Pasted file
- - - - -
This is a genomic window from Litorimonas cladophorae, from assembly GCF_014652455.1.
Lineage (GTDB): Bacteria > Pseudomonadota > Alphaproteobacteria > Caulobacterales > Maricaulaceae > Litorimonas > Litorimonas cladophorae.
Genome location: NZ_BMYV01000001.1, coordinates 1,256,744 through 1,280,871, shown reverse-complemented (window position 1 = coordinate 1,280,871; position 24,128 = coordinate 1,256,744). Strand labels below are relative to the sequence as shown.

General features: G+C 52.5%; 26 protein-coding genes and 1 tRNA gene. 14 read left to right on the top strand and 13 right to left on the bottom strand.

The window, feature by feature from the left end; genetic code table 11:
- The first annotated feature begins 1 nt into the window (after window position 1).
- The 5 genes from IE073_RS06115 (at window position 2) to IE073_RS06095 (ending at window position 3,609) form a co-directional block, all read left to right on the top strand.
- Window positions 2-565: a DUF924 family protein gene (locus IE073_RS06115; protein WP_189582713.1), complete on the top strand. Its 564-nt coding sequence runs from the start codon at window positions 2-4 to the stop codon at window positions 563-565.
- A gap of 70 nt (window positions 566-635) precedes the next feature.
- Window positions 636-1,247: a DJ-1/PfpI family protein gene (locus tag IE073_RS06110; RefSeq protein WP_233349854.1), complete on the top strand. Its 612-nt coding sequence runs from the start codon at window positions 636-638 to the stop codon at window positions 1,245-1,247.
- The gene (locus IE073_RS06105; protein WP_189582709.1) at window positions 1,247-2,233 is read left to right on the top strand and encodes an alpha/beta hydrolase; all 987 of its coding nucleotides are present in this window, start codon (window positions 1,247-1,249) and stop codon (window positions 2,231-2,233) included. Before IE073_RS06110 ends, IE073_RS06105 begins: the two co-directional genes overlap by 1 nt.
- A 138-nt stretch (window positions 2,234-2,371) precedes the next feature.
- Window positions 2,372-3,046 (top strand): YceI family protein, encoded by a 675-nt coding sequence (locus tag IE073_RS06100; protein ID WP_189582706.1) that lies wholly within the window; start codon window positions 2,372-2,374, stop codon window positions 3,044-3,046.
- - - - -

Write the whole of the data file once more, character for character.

This is a genomic window from Litorimonas cladophorae, from assembly GCF_014652455.1.
Lineage (GTDB): Bacteria > Pseudomonadota > Alphaproteobacteria > Caulobacterales > Maricaulaceae > Litorimonas > Litorimonas cladophorae.
Genome location: NZ_BMYV01000001.1, coordinates 1,256,744 through 1,280,871, shown reverse-complemented (window position 1 = coordinate 1,280,871; position 24,128 = coordinate 1,256,744). Strand labels below are relative to the sequence as shown.

General features: G+C 52.5%; 26 protein-coding genes and 1 tRNA gene. 14 read left to right on the top strand and 13 right to left on the bottom strand.

The window, feature by feature from the left end; genetic code table 11:
- The first annotated feature begins 1 nt into the window (after window position 1).
- The 5 genes from IE073_RS06115 (at window position 2) to IE073_RS06095 (ending at window position 3,609) form a co-directional block, all read left to right on the top strand.
- Window positions 2-565: a DUF924 family protein gene (locus IE073_RS06115; protein WP_189582713.1), complete on the top strand. Its 564-nt coding sequence runs from the start codon at window positions 2-4 to the stop codon at window positions 563-565.
- A gap of 70 nt (window positions 566-635) precedes the next feature.
- Window positions 636-1,247: a DJ-1/PfpI family protein gene (locus tag IE073_RS06110; RefSeq protein WP_233349854.1), complete on the top strand. Its 612-nt coding sequence runs from the start codon at window positions 636-638 to the stop codon at window positions 1,245-1,247.
- The gene (locus IE073_RS06105; protein WP_189582709.1) at window positions 1,247-2,233 is read left to right on the top strand and encodes an alpha/beta hydrolase; all 987 of its coding nucleotides are present in this window, start codon (window positions 1,247-1,249) and stop codon (window positions 2,231-2,233) included. Before IE073_RS06110 ends, IE073_RS06105 begins: the two co-directional genes overlap by 1 nt.
- A 138-nt stretch (window positions 2,234-2,371) precedes the next feature.
- Window positions 2,372-3,046 (top strand): YceI family protein, encoded by a 675-nt coding sequence (locus tag IE073_RS06100; protein ID WP_189582706.1) that lies wholly within the window; start codon window positions 2,372-2,374, stop codon window positions 3,044-3,046.